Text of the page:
I haven’t been playing motorcycle racing games as long as I have racing games involving cars, but the past few years has seen me get really into the MotoGP series. It’s something different from the bevy of automobile racing games out there, and it’s interesting to play through a bunch of the same circuits that you might find in Gran Turismo or Forza, except this time on a motorcycle. I don’t know bikes as well as I know cars, but racing is racing, and I LOVE racing games.
In the car racing genre, you have your arcade racers like Need For Speed, your console sims like Gran Turismo and Forza Motorsport (not counting the “real” PC sims like iRacing or rFactor here), and stuff in between like the Forza Horizon series and GRID. As an example with the motorcycle games I’ve played, Motorcycle Club is like the arcade NFS games with MotoGP sitting on the tier above that. RIDE attempts to take it up a notch by presenting a more “sim” experience, though with a healthy dose of assists to make the transition a bit easier to digest. It can be extremely easy and arcadey if you want by choosing certain assists, or it could be an extremely unforgiving, physics monster…especially if you aren’t familiar with motorcycle physics.
I found that a game with a large range of difficulties and assists like RIDE made going out of my comfort zone a lot easier than being forced into a straight sim. Being mostly a novice when it comes to motorcycle games, I was more than thankful for the rewind feature and the ability to automatically tuck when going into a corner, and having both front and rear brakes linked to one button. I’m sure as I get better with the game, I’d be willing to disable most of the assists, but for now, I’m happy with the just the ability to get around the track in one piece. In terms of accessibility, RIDE takes a page from Forza’s book, and I suspect this is will make the game easier to get into than a novice being thrown into something like iRacing for the first time.
Perhaps the single most attractive feature in RIDE is the fact that you can play through a variety of different bikes from different classes and different points in history. Over 100 bikes are represented in the game, spanning across Superbikes, Supersports, Naked, and Historical bikes. Racing takes place across a number of circuits across city, country, and historic tracks. Alongside that, you get your standard racing game mainstays like a career mode, quick races, and time trials.
Which brings me to the career mode. Unfortunately, the career mode (World Tour) in RIDE is not particularly exciting or unique. Essentially, much like the complaints surrounding the career mode of Forza Motorsport 6, RIDE’s World Tour simply ferries you from event to event with not much variety in between. You take part as a member of a team, win or lose races, and collect credits for new bikes and upgrades. This doesn’t provide a particularly gripping experience, and unless you are obsessed with bikes like I am with cars, I can’t imagine it would hold the interest of too many gamers other than the most hardcore of the hardcore motorcycle fans. World Tour (along with the rest of the game) isn’t really even presented in a very sexy manner, opting instead to present each screen and option with dry menus. I’m not saying that every game needs to have flashy menus with pulsating lights and dubstep blaring in the background, but the way RIDE is presented certainly doesn’t help its cause.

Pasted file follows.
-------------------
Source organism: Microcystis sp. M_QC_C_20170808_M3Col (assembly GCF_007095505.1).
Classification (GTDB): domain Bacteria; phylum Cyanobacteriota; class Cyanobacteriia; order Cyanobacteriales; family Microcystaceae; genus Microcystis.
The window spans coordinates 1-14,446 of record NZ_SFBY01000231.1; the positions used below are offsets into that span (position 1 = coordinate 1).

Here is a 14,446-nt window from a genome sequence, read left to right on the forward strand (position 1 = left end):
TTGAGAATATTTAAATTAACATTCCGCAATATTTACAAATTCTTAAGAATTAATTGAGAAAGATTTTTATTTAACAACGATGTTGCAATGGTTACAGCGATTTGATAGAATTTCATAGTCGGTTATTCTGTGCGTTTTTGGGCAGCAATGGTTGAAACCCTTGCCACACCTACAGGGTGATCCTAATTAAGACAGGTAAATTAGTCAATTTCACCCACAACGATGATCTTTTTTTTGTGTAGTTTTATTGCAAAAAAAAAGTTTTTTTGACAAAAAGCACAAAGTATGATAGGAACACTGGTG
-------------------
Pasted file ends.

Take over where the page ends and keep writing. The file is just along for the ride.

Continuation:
In addition to the World Tour, you get Single Race, Championship (one class, multi-race events), Time Trial, Track Day Challenge (overtaking), Drag Race, and Endurance (two riders duke it out on the same bike on the same route to see who’s fastest). Like I mentioned previously, there’s not much here that racing fans haven’t seen in other games, so if anything, the familiarity should be nice.
Graphically, RIDE looks pretty decent on the PS4. Most of the effort definitely goes into the appearance of the bikes themselves, as the riders and the circuits don’t really look all that sharp. There aren’t any high end lighting effects or anything like what you might find in Driveclub, so what RIDE basically is, is a bunch of gorgeously rendered bikes on some so-so looking tracks. Luckily, things go at such a pace that you’re not really stuck looking at the environment too much, but the lower quality IS noticeable. The variety in track locations, however, made me forget that the rendering wasn’t so great. Everything from familiar classic tracks to custom street circuits are represented here, so I definitely appreciate the variety.
The bikes themselves, like I mentioned previously, are the star of the show here. From the shine of the paintjob to the painstaking detail in all the mechanical components, RIDE’s motorcycles are a treat for the eyes, even more so if you’re someone who lusts after these speed machines. A fairly meaty upgrade system gives players even more of a chance to customize the look of their rides. Everything from the look of your mirrors to performance parts can be tweaked, and this is where I found the most enjoyment out of the game as I am a big fan of modding vehicles both in games and in real life.
For those who crave something beyond the “simcade” that MotoGP offers, RIDE would be worth a look. Yes it has many assists and hand holding features like Rewinds, but just like the Forza series, all these can be switched off for a fairly meaty sim motorcycle game. Having never ridden a bike myself, I couldn’t tell you how realistic the physics are, but if my performance in RIDE is any indication, I should probably stay far, far away from motorcycles. Bland environments and menus aside, RIDE should satisfy those who love ripping down the street on two wheels.